# solve¶

dolfin.fem.solving.solve(*args, **kwargs)

Solve linear system Ax = b or variational problem a == L or F == 0.

The DOLFIN solve() function can be used to solve either linear systems or variational problems. The following list explains the various ways in which the solve() function can be used.

1. Solving linear systems

A linear system Ax = b may be solved by calling solve(A, x, b), where A is a matrix and x and b are vectors. Optional arguments may be passed to specify the solver method and preconditioner. Some examples are given below:

solve(A, x, b)
solve(A, x, b, "lu")
solve(A, x, b, "gmres", "ilu")
solve(A, x, b, "cg", "hypre_amg")


Possible values for the solver method and preconditioner depend on which linear algebra backend is used and how that has been configured.

To list all available LU methods, run the following command:

list_lu_methods()


To list all available Krylov methods, run the following command:

list_krylov_methods()


To list all available preconditioners, run the following command:

list_preconditioners()


To list all available solver methods, including LU methods, Krylov methods and, possibly, other methods, run the following command:

list_solver_methods()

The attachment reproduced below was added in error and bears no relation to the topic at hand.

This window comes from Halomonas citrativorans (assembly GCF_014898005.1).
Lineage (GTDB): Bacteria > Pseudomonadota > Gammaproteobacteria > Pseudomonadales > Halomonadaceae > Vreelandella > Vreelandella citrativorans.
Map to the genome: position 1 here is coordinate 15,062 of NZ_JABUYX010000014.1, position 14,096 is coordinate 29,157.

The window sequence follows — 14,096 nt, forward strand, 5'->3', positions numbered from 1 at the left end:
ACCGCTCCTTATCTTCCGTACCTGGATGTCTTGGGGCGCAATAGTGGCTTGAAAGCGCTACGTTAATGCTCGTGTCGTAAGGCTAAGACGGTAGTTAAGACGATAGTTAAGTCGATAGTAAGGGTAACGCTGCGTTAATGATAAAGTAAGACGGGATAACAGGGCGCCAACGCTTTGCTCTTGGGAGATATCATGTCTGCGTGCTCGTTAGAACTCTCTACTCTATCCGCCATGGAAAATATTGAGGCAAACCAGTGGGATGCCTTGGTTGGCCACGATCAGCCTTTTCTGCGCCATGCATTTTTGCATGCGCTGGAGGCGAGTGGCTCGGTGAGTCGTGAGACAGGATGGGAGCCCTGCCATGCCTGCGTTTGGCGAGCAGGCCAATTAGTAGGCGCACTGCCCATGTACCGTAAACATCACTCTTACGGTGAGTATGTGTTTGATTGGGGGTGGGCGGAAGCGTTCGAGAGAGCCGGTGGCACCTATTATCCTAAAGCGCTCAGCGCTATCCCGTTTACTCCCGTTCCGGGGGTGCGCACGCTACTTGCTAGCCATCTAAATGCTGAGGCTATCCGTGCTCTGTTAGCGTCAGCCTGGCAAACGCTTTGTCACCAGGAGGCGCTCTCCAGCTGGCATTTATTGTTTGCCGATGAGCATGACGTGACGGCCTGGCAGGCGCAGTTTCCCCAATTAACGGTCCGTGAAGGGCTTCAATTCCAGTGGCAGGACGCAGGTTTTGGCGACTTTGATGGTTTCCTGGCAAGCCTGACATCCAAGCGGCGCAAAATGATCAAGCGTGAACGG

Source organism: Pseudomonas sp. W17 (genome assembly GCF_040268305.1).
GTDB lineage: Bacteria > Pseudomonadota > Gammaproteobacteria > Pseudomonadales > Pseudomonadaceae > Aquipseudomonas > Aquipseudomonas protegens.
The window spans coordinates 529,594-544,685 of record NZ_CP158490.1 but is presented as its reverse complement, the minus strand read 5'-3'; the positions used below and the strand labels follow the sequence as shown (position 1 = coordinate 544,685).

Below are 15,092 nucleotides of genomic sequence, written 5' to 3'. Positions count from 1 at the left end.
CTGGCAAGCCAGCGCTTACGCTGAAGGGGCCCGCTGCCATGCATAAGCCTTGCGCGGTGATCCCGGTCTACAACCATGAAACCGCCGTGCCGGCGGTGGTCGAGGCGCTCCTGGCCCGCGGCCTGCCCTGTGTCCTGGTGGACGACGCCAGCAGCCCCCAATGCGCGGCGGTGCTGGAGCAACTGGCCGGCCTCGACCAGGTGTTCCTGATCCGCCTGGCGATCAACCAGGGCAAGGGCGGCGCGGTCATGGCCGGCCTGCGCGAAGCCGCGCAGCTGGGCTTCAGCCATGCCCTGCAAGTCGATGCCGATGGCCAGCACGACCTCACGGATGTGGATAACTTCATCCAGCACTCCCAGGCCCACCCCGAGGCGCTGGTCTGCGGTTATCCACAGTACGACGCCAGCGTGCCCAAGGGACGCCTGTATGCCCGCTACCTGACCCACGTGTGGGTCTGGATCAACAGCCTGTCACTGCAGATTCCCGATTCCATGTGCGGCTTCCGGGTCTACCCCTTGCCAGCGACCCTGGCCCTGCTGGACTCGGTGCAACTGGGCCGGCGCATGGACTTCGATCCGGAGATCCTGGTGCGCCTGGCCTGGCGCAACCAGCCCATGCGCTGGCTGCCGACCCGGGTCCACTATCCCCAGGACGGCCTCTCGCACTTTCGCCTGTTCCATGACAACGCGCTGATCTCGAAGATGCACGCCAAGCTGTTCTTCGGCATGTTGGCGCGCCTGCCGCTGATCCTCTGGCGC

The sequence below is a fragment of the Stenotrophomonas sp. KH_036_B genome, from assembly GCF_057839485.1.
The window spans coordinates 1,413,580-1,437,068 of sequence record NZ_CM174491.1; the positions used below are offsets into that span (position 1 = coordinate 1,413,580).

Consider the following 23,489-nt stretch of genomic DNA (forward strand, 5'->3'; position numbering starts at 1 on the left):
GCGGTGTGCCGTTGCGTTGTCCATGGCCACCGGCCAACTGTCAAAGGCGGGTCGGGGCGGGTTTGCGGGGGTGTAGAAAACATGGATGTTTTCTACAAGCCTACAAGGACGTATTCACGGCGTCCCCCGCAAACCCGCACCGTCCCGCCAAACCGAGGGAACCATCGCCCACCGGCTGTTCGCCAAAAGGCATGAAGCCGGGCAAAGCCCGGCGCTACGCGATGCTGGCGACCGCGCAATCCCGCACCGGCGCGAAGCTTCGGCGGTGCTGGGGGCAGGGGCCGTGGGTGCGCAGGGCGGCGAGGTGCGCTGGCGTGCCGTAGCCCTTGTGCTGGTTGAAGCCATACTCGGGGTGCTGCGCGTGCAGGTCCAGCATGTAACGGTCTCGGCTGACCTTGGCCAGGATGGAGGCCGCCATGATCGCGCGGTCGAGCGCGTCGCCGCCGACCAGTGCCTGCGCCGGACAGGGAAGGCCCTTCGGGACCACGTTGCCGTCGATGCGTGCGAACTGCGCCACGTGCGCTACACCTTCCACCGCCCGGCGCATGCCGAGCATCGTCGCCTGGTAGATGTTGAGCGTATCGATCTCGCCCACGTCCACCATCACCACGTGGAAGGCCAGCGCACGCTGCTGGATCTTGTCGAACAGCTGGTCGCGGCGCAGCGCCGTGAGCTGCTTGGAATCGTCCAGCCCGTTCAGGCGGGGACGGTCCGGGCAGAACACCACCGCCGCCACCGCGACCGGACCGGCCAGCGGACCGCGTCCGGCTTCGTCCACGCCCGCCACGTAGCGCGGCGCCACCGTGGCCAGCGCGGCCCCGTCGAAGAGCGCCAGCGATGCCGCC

2. Solving linear variational problems

A linear variational problem a(u, v) = L(v) for all v may be solved by calling solve(a == L, u, ...), where a is a bilinear form, L is a linear form, u is a Function (the solution). Optional arguments may be supplied to specify boundary conditions or solver parameters. Some examples are given below:

solve(a == L, u)
solve(a == L, u, bcs=bc)
solve(a == L, u, bcs=[bc1, bc2])

solve(a == L, u, bcs=bcs,
solver_parameters={"linear_solver": "lu"},
form_compiler_parameters={"optimize": True})


For available choices for the ‘solver_parameters’ kwarg, look at:

info(LinearVariationalSolver.default_parameters(), 1)


3. Solving nonlinear variational problems

A nonlinear variational problem F(u; v) = 0 for all v may be solved by calling solve(F == 0, u, ...), where the residual F is a linear form (linear in the test function v but possibly nonlinear in the unknown u) and u is a Function (the solution). Optional arguments may be supplied to specify boundary conditions, the Jacobian form or solver parameters. If the Jacobian is not supplied, it will be computed by automatic differentiation of the residual form. Some examples are given below:

solve(F == 0, u)
solve(F == 0, u, bcs=bc)
solve(F == 0, u, bcs=[bc1, bc2])

solve(F == 0, u, bcs, J=J,
solver_parameters={"linear_solver": "lu"},
form_compiler_parameters={"optimize": True})


For available choices for the ‘solver_parameters’ kwarg, look at:




info(NonlinearVariationalSolver.default_parameters(), 1)

*4. Solving linear/nonlinear variational problems adaptively

Linear and nonlinear variational problems maybe solved adaptively, with automated goal-oriented error control. The automated error control algorithm is based on adaptive mesh refinement in combination with automated generation of dual-weighted residual-based error estimates and error indicators.

An adaptive solve may be invoked by giving two additional arguments to the solve call, a numerical error tolerance and a goal functional (a Form).

M = u*dx()
tol = 1.e-6

# Linear variational problem
solve(a == L, u, bcs=bc, tol=tol, M=M)

# Nonlinear problem:
solve(F == 0, u, bcs=bc, tol=tol, M=M)